This historical study on Asia is one of the few that sees fit to include Australia, in this case to illustrate a place that was both colony and penal settlement. In Asia proper we find ourselves in India, Lanka, Java, Singapore, the Malay world, Vietnam, and Burma. Siam is not among the case studies, because it was not colonised, but when the king of Siam visited Java in the early 1870s he saw what might become of him if the British and French decided to take away his crown and carve up his realm. He observed the sultan of Jogjakarta being marched around and guarded by troops. The Javanese sultan displayed the paraphernalia of royalty, but he was a prisoner in a gilded cage, dethroned and demoted within his own country. Native rulers could be packed off to other outposts of empire. Amangkurat III was exiled from Java to Ceylon. The last king of Kandy in Ceylon was sent to Madras. Maharaj Singh was banished from the Punjab, where he was considered a threat to colonial consolidation, and then sent to Singapore. Sultan Hamengkubuwana II of Yogyakarta was exiled to Penang after he opposed the British takeover of Java in 1811. Some exiles became submissive, some were moderate. Some became militant, some were already militant.

The book is not sentimental, but exile, banishment, and forced migration are melancholy topics. I came away empathetic not only with the individuals affected by dire circumstance but also with the authors’ struggles to salvage memories of those uprooted and sent away. Exiles pined for home, and if they were rulers they dreamed of regaining their thrones. Several authors discuss the emotional pain in the exiled life of their subjects. Anand Yang refers to his chapter as a meditation, and Ronit Ricci’s story of the return to Batavia of Amangkurat III’s remains after his death in Ceylon is told with sorrow.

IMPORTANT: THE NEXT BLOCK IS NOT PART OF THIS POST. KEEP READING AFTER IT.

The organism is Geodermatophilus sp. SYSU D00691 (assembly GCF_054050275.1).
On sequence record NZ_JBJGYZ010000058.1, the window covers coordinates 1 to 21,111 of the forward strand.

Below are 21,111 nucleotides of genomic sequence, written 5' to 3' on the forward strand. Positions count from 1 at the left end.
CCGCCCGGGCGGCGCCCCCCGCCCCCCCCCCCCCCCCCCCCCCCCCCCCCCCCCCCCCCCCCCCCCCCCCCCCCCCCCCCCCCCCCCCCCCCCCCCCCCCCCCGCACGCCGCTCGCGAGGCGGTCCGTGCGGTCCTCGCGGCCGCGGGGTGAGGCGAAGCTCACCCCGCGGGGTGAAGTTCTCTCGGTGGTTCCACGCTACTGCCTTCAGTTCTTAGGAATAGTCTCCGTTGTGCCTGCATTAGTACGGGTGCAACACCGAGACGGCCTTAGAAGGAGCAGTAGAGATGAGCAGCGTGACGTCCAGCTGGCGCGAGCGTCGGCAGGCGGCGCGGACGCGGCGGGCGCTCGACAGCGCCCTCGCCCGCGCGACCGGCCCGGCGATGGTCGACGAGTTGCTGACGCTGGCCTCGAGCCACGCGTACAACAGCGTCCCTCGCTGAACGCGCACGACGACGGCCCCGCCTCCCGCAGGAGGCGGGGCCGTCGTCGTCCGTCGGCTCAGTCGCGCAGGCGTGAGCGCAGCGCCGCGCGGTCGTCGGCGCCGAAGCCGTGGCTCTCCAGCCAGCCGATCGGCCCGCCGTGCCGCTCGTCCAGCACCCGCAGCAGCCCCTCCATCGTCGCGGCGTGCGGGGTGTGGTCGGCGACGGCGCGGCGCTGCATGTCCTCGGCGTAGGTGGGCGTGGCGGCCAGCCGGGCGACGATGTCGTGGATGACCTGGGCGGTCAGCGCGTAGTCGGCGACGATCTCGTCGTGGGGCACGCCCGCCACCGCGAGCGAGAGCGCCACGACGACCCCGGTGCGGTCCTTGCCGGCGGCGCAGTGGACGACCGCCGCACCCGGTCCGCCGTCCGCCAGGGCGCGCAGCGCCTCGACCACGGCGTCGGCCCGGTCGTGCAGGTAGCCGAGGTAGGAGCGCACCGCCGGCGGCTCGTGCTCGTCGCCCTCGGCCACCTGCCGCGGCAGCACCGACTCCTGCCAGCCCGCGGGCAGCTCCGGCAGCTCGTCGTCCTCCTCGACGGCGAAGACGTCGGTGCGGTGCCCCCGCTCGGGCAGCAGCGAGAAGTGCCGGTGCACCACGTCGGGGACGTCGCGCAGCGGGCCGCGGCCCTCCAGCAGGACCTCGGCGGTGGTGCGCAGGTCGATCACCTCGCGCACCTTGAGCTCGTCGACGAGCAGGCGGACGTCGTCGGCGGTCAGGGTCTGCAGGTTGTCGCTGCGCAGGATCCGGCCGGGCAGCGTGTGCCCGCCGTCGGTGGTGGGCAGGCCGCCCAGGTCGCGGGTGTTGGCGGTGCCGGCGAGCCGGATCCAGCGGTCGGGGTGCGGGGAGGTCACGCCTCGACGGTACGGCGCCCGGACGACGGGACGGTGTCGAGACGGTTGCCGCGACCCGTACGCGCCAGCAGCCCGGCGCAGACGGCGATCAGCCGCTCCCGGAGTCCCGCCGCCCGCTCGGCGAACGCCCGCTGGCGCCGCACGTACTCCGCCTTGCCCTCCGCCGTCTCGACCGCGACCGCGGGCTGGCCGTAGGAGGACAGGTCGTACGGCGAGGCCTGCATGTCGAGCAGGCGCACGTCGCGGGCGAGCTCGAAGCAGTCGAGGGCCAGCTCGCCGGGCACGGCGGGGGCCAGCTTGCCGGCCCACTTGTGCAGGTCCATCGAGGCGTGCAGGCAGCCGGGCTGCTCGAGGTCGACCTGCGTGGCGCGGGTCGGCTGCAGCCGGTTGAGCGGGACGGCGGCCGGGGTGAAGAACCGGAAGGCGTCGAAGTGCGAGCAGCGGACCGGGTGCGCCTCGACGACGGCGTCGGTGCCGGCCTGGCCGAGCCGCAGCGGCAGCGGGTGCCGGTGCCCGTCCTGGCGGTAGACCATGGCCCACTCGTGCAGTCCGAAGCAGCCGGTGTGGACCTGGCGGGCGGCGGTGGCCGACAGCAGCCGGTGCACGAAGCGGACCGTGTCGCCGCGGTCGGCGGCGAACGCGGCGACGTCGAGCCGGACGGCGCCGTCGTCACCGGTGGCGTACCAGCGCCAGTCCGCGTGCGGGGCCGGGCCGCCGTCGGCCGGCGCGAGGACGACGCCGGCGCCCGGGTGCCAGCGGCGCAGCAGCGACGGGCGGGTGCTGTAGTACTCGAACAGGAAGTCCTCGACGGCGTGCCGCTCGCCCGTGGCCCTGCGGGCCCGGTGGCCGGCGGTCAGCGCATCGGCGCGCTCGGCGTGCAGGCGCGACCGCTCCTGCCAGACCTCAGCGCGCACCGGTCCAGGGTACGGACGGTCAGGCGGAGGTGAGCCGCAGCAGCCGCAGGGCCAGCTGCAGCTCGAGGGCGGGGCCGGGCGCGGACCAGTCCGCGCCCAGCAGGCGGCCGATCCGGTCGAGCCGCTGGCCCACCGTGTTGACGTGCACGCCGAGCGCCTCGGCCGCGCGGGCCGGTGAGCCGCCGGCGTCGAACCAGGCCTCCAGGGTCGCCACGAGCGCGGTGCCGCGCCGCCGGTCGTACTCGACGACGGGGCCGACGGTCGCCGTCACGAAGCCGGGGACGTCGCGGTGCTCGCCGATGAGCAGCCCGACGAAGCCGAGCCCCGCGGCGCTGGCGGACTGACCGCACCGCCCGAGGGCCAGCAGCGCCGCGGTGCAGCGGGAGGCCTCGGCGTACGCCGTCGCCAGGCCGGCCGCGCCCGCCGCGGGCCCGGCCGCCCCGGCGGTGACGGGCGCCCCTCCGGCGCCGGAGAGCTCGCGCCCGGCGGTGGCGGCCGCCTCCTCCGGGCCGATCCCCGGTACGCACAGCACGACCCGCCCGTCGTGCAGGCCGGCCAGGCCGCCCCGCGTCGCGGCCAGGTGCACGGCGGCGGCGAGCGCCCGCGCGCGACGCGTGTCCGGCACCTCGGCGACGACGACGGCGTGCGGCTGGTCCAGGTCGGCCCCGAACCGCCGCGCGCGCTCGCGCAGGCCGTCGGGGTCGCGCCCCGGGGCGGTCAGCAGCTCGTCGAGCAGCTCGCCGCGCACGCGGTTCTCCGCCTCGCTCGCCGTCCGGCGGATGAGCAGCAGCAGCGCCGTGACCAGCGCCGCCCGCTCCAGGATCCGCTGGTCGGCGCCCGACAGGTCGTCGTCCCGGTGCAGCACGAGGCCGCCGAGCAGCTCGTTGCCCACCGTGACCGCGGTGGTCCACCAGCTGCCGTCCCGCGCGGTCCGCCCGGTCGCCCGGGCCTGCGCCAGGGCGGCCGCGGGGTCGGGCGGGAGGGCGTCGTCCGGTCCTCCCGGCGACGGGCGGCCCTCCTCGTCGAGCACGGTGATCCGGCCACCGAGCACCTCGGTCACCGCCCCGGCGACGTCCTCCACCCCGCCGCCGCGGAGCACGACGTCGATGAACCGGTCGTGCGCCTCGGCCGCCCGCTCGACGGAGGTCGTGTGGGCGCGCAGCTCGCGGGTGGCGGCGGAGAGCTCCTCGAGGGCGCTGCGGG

The final essay by Penny Edwards is a fitting end, if not a conclusion, to the volume. Prince Myngoon, the son of a modernising Burmese king in the mid-nineteenth century, was an embodiment of the Burmese monarchy the British had just eradicated. Edwards calls him a trickster who outwitted the British as he darted from Rangoon to Pondicherry to Benares to Saigon. The prince was a subversive figure able to elude colonial administrators trying to keep track of him. His story is shaped by subterfuge that challenged colonial surveillance. Colonial power had its limits.

The book is not divided into sections, a bold decision by the editor assisted by Maria Myutel. Cross references cite other essays within the volume to make comparisons and contrasts, but not in a false or jarring way. The book began life as a workshop, that familiar factory of academic production, and the authors apparently arrived soon enough at a consensus about what to discuss. Clare Anderson’s introduction is a masterful account of exile as a global phenomenon that ties the essays together, and the book’s striking cover depicts wayang figures on a Dutch ship that conveys movement, one of the volume’s themes. No surprise that the International Convention of Asian Scholars this year awarded Exile in Colonial Asia an accolade for the best edited volume.

Readers of this book cannot fail to reflect on today’s accounts of refugees forced from their homelands by repression and civil war. History is present knowledge, and each author in his or her essay reaffirms human possibility in an inhumane world.

Craig J. Reynolds

Australian National University | 4 October 2017